Child Victims Act   Motion to Dismiss   Negligent Supervision   Negligent Hiring   Duty   Foreseeability   Notice  

Second Department
Plaintiff adequately pled causes of action for negligent supervision of a child, negligent recruitment, screening, and supervision of mentors, and failure to warn by allegations that family services and Big Brothers knew their program attracted pedophiles, that children under their care were at a high risk for abuse, that their mentor selection process did not incorporate appropriate sexual abuse precautions, and that they should have known of the sexual abuse propensity of the mentor who abused the plaintiff starting when he was 8-years old from that mentor’s interaction with his prior mentees. Cause of action for failure to provide a safe and secure environment dismissed as duplicative of the negligent recruitment, screening, and supervision of mentors cause of action. Brophy v Big Bros. Big Sisters of Am., Inc.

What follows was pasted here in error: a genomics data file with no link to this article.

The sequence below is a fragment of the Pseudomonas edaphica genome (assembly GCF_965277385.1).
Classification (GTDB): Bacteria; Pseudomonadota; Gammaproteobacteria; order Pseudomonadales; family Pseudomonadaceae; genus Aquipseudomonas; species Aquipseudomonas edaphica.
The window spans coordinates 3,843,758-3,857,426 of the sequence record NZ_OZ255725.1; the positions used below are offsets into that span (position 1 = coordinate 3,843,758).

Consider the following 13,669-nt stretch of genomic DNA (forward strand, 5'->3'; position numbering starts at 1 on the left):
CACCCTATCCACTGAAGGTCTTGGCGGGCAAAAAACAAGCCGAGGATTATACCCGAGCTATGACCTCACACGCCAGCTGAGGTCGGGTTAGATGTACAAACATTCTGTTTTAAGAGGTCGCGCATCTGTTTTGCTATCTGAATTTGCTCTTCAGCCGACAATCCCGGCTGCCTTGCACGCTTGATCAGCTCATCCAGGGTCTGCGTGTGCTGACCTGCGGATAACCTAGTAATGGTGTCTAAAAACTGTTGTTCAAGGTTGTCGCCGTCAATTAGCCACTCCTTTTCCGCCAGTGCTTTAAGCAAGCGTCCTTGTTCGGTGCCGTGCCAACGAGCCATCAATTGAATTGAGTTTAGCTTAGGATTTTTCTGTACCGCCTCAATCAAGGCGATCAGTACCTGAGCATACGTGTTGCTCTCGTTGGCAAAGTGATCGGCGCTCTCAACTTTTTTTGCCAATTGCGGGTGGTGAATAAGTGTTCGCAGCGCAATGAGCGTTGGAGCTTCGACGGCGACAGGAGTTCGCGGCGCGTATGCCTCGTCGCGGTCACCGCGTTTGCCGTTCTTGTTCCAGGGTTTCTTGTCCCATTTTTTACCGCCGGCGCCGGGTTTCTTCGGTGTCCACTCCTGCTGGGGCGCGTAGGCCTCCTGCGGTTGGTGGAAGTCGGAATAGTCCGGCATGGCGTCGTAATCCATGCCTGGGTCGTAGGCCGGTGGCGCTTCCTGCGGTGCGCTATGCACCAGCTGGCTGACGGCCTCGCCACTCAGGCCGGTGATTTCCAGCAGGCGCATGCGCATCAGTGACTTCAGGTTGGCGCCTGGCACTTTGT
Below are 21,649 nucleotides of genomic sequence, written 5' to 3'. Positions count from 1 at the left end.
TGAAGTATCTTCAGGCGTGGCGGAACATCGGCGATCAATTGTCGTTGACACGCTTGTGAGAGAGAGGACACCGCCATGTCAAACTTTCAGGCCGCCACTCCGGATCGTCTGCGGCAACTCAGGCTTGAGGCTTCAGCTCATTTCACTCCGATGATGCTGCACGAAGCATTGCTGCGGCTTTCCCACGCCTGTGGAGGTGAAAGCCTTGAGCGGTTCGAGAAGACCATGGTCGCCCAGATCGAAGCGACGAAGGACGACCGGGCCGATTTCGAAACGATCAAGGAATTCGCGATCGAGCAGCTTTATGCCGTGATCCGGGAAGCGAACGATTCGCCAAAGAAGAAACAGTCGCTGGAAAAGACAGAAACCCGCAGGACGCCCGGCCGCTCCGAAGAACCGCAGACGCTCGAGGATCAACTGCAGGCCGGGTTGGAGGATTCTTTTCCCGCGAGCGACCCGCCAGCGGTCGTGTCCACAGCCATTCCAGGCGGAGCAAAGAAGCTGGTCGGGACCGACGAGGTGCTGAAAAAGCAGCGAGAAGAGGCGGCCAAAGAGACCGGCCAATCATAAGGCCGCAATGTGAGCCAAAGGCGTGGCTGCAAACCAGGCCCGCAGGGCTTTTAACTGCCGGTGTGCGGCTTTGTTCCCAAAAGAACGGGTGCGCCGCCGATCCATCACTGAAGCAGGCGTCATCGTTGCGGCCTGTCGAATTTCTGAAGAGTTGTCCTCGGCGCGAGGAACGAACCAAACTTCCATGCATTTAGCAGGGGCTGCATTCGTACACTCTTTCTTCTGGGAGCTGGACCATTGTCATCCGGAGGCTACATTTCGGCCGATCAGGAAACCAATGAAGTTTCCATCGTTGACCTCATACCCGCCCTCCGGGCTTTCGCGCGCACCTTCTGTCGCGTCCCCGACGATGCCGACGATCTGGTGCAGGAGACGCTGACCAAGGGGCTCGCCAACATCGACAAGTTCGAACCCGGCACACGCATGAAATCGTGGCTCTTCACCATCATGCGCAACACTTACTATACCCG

Construction Liab.   Untimely   Note of Issue   Indemnity  

First Department
Contractor’s motion for summary judgment on its indemnity claim against flooring subcontractor, brought 3.5-years after Note of Issue and after contractor settled with plaintiff, providently denied as untimely. Argument that Note of Issue was ‘essentially vacated’ by the settlement with plaintiff rejected without a stipulation or order to that effect. Malysz v WFP Tower B Co., LP    

Motion to Dismiss   Waiver   Personal Juridiction  

First Department
Defendant did not waive personal jurisdiction defense, even if not raised in original Answer, where raised as an affirmative defense in an Amended Answer filed within the time to amend pleadings as of right and its unopposed motion to dismiss for lack of personal jurisdiction granted on proof the person served was not authorized to receive service and no service was made on the Secretary of State.

The Court found personal jurisdiction was raised in the original corrected Answer, which the lower court found to be clouded. Manfredo v 100-106 LLC    

Premises Liab   Duty   Create Condition   Vicarious Liab  

First Department